My first experience living in a large city happened in Alexandria, Egypt, where I learned how to commute between apartment and university. I had transportation options other than the hour of walking: taxis, micros, and the iconic Alexandrian tram. After a while of living in Egypt, a couple friends and I established a pattern. We took a taxi each morning to school, allowing for everyone to sleep a little longer, but we went separate ways in the afternoons. Sometimes I took the tram, but the cars were packed with people and loud conversations. Like Daniele Querca, my commute bothered me enough that I began using a different route. I walked along the seafront highway, ducking inland at some random intersection, and then following my sense of direction and knowledge of major thoroughfares toward my apartment. My favorite route took me under a canopy of flowering jasmine vines growing from two second-story balconies near lights and tinsel strung across the street forgotten after Ramadan’s end. I enjoyed meandering home and finding beauty in my adopted city.
Two years later, my partner and I moved to new jobs in a metropolis approximately the same size as Alexandria – Minnesota’s Twin Cities. I now live about two hours’ walk from my work. Listed from fast to slow, my transportation options are taxis, Uber, collective car owning companies like Go2Car, biking, public transit system, or walking. While I have more options, I now operate with time and financial budgets stretched thin. So I bike as often as possible, but in bad weather or when I must take lots of gear to work, I use public transit. On public transit, I derive pleasure only in listening to podcasts – rare is the conversation held between strangers – and walking the last blocks through a park to work. If I bike, my favorite moment is the view of morning sunrise while crossing over the Mississippi River, but that moment is fleeting and dangerous as I’m biking on a busy bridge during rush hour without a bike lane. My commute exists mostly as an odious task to complete twice a day.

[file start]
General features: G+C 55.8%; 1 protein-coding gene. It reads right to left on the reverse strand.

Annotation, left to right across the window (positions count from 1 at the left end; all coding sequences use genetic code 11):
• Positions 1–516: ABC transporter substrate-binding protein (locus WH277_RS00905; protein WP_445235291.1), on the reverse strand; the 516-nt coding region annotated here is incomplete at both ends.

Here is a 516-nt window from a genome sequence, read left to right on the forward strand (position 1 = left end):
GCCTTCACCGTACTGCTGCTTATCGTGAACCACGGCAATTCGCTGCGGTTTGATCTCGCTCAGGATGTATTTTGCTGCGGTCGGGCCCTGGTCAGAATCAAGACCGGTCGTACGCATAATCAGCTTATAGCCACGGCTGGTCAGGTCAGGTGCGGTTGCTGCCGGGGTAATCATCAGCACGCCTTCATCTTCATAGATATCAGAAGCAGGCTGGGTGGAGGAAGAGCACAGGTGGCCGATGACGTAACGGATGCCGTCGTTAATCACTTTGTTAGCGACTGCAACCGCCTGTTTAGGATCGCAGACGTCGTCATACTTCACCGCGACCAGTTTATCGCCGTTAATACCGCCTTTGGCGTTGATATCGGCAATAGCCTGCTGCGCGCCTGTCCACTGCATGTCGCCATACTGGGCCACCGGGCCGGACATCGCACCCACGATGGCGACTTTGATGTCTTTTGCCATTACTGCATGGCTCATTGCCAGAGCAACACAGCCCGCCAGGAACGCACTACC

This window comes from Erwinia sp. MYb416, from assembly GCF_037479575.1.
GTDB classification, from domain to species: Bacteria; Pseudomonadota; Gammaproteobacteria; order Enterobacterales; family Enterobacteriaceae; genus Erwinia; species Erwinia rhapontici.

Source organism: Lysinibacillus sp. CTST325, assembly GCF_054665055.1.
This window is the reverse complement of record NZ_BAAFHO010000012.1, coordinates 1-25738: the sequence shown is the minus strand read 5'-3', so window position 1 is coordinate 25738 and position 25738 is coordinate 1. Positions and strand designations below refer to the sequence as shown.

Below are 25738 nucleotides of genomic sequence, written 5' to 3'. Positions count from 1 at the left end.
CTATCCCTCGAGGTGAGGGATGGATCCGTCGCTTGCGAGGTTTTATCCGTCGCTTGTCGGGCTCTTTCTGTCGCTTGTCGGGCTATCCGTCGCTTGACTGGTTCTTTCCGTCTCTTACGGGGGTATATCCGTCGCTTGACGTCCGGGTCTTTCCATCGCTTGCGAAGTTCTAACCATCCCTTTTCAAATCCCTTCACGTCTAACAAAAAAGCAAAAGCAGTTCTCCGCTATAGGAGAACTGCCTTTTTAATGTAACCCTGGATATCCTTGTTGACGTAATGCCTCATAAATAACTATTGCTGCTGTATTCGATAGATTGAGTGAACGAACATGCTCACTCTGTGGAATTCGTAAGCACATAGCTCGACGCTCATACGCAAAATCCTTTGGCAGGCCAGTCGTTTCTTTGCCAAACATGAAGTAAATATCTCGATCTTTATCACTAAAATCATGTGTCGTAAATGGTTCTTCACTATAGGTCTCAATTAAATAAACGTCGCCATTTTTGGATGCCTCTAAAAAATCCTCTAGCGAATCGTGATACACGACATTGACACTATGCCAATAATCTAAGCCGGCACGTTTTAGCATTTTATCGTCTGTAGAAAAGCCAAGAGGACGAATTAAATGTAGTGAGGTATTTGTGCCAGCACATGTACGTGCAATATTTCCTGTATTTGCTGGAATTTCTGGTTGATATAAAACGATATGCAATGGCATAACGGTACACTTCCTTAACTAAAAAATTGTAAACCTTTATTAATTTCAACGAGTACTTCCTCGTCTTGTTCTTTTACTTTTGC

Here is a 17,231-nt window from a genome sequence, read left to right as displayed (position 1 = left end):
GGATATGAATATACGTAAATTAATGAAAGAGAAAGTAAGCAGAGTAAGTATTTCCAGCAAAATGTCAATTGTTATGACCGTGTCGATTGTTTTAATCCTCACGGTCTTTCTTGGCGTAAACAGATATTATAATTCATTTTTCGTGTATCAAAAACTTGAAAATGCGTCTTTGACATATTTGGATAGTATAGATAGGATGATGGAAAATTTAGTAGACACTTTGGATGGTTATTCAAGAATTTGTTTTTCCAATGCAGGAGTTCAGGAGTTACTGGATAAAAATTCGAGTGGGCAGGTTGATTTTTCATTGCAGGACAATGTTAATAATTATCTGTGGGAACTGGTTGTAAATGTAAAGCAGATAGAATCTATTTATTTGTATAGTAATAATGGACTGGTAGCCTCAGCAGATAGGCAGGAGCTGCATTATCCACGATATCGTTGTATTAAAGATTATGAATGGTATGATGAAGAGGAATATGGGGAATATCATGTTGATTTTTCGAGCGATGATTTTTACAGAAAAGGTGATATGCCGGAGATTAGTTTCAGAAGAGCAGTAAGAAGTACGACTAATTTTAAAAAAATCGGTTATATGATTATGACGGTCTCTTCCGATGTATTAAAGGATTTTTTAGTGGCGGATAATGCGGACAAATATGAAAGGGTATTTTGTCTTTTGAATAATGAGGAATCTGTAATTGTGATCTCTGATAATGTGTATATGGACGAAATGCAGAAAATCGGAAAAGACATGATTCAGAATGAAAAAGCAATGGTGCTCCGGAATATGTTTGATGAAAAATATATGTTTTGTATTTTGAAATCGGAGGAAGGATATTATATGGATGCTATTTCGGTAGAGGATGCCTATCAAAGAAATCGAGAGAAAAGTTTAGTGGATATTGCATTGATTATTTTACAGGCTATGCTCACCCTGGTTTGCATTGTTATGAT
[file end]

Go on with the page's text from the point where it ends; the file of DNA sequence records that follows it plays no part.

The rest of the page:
I happened to hear the embedded TEDTalk while commuting on a bus. Querca offers the idea that commuters can take pleasure in their commute, and his idea reminded me of the pleasure I experienced while walking to my Egyptian apartment after school. In Minnesota, my commute has remained the route provided to me by Google Maps. Neither other commuters nor I make time to meander through the hidden paths in our metropolises, but Querca points out that we only need add a minute or two onto our commutes to find more enjoyment in that daily routine. I plan on changing my route to find a more beautiful path to work. Will you join me?